KJIPUKTUK (Halifax) – There is both bad news and good news for residents of the Spryfield Greystone Drive area. The residents are tenants of the Metropolitan Regional Housing Authority (MRHA).
The MRHA, one of five Housing Authorities in Nova Scotia, is part of Housing Nova Scotia, a provincial government corporation, with the Minister of Community Services in charge.
Let’s talk about the bad news first.
Mice are back in force in the three units that attracted quite a bit of press coverage after the Nova Scotia Advocate first reported on the huge rodent infestation.
The MRHA started repairs to the three units in April, but these have not yet been completed.
And at a meeting with tenants in early April MRHA committed to a preventative assessment of all 250 Greystone units within two months, but tenants have not seen much evidence of it.
Meanwhile it is becoming apparent that rodents are not an isolated problem in the community.
Jodi Brown, one of the affected tenants, has been doing a lot of door knocking and talking to neighbours lately, and she believes the rodent problem is touching most MRHA tenants in the neighborhood.
“I met this lady, I was in her house, she has four kids and a clean home, very clean and tidy, but she has rats,” says Brown. “And she has bedbugs. They sprayed her house. It didn’t help, because there are holes in the walls between the units.”
Other tenants have birds nesting in their attic, Brown says.
“What about a program that has a contractor go out and inspect all the vents, and put screens in,” Brown wonders.
“This is simple, this is about basic human rights,” says Brown. “You just don’t do this to people, it’s that plain and simple.”
The assessment is happening, MRHA and Community Services spokesperson Heather Fairbairn says in an email, and it is targeted for completion by June 30th.
While the assessment is underway, our pest control contractor is working to address issues of immediate concern and work orders have also been issued to address weaknesses in the building envelopes in all Greystone units, such as gaps around doors, crawl space and attic vents where infiltration can occur.”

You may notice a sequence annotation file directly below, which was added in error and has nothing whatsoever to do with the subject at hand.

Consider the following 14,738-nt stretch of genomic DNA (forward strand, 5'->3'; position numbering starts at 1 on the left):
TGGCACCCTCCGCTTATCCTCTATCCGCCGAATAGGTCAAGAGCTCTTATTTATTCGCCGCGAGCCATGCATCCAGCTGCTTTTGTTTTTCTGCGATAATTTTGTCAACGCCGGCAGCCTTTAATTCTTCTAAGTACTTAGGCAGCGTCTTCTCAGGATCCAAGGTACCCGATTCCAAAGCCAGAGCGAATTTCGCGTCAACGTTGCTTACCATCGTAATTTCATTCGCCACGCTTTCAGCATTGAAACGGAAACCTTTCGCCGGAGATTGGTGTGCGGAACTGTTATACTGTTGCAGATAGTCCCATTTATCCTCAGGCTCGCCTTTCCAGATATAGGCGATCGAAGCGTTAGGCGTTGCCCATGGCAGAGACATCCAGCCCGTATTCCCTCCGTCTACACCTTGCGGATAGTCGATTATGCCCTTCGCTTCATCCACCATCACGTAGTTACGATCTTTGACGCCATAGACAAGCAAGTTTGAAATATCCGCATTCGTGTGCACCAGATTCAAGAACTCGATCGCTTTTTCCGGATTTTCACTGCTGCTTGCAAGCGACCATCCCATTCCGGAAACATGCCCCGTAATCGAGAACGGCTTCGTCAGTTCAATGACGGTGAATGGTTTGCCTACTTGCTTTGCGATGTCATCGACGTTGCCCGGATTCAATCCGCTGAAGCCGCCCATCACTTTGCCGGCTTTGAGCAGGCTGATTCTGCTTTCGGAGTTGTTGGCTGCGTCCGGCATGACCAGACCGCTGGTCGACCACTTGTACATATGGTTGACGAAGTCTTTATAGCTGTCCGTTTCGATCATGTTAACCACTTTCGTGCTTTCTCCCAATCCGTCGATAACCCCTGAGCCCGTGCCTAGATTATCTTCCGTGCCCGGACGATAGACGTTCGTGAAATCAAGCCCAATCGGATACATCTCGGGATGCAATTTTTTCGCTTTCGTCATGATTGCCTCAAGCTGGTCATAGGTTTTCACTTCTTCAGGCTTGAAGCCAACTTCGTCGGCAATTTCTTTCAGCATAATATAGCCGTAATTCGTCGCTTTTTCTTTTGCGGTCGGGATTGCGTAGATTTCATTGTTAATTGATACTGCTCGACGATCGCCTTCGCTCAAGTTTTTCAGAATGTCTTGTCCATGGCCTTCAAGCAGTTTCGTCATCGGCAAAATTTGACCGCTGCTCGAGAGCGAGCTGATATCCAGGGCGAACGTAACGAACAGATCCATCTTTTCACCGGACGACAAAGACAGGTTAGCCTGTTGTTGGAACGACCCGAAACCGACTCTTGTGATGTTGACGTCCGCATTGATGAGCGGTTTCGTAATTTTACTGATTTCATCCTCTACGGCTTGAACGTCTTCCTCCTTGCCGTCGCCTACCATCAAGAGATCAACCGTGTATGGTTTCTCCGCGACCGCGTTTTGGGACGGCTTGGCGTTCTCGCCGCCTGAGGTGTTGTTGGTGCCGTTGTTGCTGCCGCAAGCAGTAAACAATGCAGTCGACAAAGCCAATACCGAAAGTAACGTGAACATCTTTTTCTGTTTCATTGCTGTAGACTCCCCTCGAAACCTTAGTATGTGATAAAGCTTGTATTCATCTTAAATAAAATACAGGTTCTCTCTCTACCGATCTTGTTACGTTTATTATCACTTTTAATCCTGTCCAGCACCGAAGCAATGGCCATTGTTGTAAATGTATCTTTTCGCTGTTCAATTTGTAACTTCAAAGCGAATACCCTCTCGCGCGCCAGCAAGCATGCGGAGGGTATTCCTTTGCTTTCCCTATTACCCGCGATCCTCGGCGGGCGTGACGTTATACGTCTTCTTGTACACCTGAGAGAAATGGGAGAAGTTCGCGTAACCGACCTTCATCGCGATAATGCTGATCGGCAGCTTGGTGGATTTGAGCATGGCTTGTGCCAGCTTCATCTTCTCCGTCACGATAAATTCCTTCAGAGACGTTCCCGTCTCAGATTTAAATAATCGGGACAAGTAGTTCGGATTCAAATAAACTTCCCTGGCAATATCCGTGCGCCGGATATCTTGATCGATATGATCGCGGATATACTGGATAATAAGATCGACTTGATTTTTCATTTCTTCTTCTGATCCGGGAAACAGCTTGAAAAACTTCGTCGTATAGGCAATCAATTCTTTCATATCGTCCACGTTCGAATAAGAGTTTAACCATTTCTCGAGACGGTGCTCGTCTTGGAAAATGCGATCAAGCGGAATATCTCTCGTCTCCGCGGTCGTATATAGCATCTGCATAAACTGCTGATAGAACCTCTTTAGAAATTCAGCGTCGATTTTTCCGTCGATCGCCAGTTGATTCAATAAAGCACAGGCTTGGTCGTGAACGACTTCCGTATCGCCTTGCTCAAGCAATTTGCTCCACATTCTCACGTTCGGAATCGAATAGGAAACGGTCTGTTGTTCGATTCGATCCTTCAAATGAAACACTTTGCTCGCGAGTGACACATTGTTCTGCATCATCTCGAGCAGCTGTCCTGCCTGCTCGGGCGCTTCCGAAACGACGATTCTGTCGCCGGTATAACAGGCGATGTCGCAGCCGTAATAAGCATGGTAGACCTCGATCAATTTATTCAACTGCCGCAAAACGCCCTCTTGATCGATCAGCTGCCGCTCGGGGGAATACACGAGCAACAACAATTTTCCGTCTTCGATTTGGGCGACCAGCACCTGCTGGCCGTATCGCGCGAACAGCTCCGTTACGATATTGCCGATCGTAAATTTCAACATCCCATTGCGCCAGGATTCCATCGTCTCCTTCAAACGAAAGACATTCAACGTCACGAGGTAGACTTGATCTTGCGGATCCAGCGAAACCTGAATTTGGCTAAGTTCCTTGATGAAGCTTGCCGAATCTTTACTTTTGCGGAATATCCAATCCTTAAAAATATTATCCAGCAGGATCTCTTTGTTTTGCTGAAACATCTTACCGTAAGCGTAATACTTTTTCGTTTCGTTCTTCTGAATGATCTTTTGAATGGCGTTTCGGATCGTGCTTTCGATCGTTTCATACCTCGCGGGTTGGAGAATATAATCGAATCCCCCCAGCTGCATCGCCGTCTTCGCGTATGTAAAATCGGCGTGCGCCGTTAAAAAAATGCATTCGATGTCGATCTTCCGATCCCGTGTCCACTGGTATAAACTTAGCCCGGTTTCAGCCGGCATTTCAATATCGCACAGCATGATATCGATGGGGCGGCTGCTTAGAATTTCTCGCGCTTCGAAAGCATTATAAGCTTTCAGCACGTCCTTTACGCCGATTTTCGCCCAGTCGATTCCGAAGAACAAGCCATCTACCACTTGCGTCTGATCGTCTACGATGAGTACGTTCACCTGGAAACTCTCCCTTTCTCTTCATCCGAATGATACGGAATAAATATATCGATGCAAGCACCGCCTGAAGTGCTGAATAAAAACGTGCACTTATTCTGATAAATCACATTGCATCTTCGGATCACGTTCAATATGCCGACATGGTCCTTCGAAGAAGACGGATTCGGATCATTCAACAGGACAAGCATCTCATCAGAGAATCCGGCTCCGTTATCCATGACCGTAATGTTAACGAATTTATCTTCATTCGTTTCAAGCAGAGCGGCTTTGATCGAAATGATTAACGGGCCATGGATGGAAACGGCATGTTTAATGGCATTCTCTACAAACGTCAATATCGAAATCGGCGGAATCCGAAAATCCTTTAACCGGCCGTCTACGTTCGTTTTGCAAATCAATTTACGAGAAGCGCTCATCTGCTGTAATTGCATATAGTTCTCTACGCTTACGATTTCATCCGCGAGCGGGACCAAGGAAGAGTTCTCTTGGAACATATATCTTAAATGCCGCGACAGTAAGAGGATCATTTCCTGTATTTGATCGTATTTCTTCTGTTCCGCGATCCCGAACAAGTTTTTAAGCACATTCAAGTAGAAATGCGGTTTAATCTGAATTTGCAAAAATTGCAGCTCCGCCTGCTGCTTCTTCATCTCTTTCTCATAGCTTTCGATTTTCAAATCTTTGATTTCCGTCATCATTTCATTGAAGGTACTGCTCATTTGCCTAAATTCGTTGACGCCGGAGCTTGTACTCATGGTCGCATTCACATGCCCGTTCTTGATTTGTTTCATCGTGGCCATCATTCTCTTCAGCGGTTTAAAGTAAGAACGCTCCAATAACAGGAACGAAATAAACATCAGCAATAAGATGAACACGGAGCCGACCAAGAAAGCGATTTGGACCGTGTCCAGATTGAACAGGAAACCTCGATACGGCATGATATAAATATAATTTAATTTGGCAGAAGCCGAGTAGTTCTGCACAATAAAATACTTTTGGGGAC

In addition, we are working to install community disposal bins to address issues with waste attracting unwanted pests,” writes Fairbairn.
After years of neglect Brown is sceptical.
“They are supposed to do a lot of things, but nothing is getting done,” says Brown. “They don’t have the manpower to carry out the work, and they’re not organized to get anything done.”
“After all the publicity they said my house would be fixed right away. Well, they started, but it is still not completed, and we’re almost into June now.”
There is no cloud so dark or it has a silver lining. Some good things are happening in the Greystone neighborhood.
This is to a large extent because the press coverage energized a community that recognized that things will only get better when it takes charge.
Plans to create a laundromat, and a community store are in the works. A space has been offered up, says Brown.
There is also talk about offering recreation programs for teenagers and younger kids, provide homework support and tutoring, and energizing the local food bank, which has been struggling by some accounts.
A Tenants’ Board is in place, registered at Joint Stocks, to guide the new initiatives along.
“There are five of us on the Board, and we have the support of community policing and the MRHA, and we have volunteers waiting in the wing,” says Brown.
Brown expects that the Board will also become a way to keep the pressure on MRHA to meet its commitments to make the Greystone public housing healthy and livable rather than rodent-plagued and in constant need of repairs.
That will remain an uphill battle, Brown fears.
“The very simple math is that 30 staff to maintain 4,500 units (in all of HRM) is not enough,” Brown says.